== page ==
Winter Metabolism - Get It Up and Keep It Up
"Nothing burns like the cold”
- George R.R. Martin
Winter is creeping up, is anyone else feeling it? A research paper out a while ago showed that more women go through the menopause in the winter than in the summer, which would make sense from an evolutionary perspective.
The summer is a time of abundant sunlight, warmth and calorie dense food which keeps metabolism high to allow for high activity. The menopause is a time when our bodies are switching from using sugar as energy to using fat, and this would be the natural state of being in the winter, when the amount of sugar from fruits and vegetables is low.
If we consider that the menopause is an energetic issue rather than a hormonal issue then it makes sense that women who experience menopause in winter have the lowest number of symptoms, whereas summertime brings an increase in the number of hot flushes.
How to keep your metabolism revved up in the winter:
1. Maintain a nutrient dense diet that is low in carbohydrates, high in fat and moderate in protein. Keeping sugar levels low will get your body to burn the rocket fuel that is stored as your fat, keeping your energy flowing and reducing menopausal symptoms.
2. Stay slightly cold. In the summer, bright sunlight keeps your metabolism high. In the winter, cool temperatures take over, particularly during sleep. Very few of us now sleep in the cold, and studies have shown an association between weight gain and average room temperature. So turn down the temperature on your radiators, don’t bundle up when you’re out - keep slightly cool, and don’t use that extra duvet at night. Melatonin, the hormone associated with sleep, acts to lower the core body temperature, and a decrease in core body temperature is associated with both going to sleep and staying asleep. In contrast, reduced sleep leads to impaired glucose tolerance and insulin resistance, increased appetite and reduced energy use.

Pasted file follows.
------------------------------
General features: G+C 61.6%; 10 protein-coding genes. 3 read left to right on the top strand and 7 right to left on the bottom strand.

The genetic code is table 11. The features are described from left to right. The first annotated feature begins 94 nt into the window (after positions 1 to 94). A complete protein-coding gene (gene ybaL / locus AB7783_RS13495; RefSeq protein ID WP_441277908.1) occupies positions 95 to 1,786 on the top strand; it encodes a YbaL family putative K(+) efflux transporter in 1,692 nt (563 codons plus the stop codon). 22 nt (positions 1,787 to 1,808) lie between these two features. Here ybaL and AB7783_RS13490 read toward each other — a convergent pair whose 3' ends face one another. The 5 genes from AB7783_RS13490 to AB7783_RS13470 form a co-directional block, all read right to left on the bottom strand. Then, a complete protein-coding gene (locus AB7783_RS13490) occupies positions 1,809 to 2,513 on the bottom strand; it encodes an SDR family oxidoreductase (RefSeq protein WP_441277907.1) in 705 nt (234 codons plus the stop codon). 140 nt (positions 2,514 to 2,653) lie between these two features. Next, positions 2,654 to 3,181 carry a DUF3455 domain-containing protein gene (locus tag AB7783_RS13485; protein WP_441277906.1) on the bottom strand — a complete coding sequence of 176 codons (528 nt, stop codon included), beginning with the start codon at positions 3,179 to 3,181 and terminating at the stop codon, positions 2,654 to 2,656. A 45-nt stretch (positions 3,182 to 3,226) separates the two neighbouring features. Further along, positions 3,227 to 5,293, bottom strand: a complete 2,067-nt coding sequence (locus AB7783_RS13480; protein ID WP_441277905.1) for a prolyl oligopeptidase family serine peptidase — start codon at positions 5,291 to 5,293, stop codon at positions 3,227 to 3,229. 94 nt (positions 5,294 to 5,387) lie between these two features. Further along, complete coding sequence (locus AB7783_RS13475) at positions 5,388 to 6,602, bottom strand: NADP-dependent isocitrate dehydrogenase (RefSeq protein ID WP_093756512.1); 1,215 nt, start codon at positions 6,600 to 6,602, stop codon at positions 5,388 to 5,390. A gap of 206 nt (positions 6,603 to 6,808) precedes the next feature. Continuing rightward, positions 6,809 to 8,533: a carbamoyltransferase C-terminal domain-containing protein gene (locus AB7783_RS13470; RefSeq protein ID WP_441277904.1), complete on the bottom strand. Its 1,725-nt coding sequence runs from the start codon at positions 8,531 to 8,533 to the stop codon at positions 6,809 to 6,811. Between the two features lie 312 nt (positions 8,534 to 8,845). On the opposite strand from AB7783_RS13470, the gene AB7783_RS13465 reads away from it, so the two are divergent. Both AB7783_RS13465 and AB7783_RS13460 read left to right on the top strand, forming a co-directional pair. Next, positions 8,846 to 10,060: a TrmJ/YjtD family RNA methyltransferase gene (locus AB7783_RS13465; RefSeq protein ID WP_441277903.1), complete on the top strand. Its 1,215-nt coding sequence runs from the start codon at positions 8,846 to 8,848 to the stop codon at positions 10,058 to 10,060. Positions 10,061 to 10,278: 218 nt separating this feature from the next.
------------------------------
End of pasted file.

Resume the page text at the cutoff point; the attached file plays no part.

3. Get as much sunlight as you can, especially in the morning. Light is the starting point for regulating the whole metabolism, and getting at least 30 minutes of sunlight in the early morning will fire up and regulate the entire metabolic system. So avoid wearing sunglasses in the morning when you’re out and about, or get a SAD lamp that emits at least 10,000 Lux in 20 minutes. Light coming through closed glass windows doesn’t count.
I hope you find this article useful, I will be updating it as new information comes to light.
PS. Don’t forget: this article is not, nor is it intended to be, a substitute for professional medical advice, diagnosis or treatment and should never not be relied upon for specific medical advice. Every woman experiences the menopause differently and if you would like specific advice, I recommend that you get in touch and join the Modern Menopause Program which will be personalised to your specific symptoms: a thorough assessment of your health will provide vital insights and allow me to create the perfect health plan for you.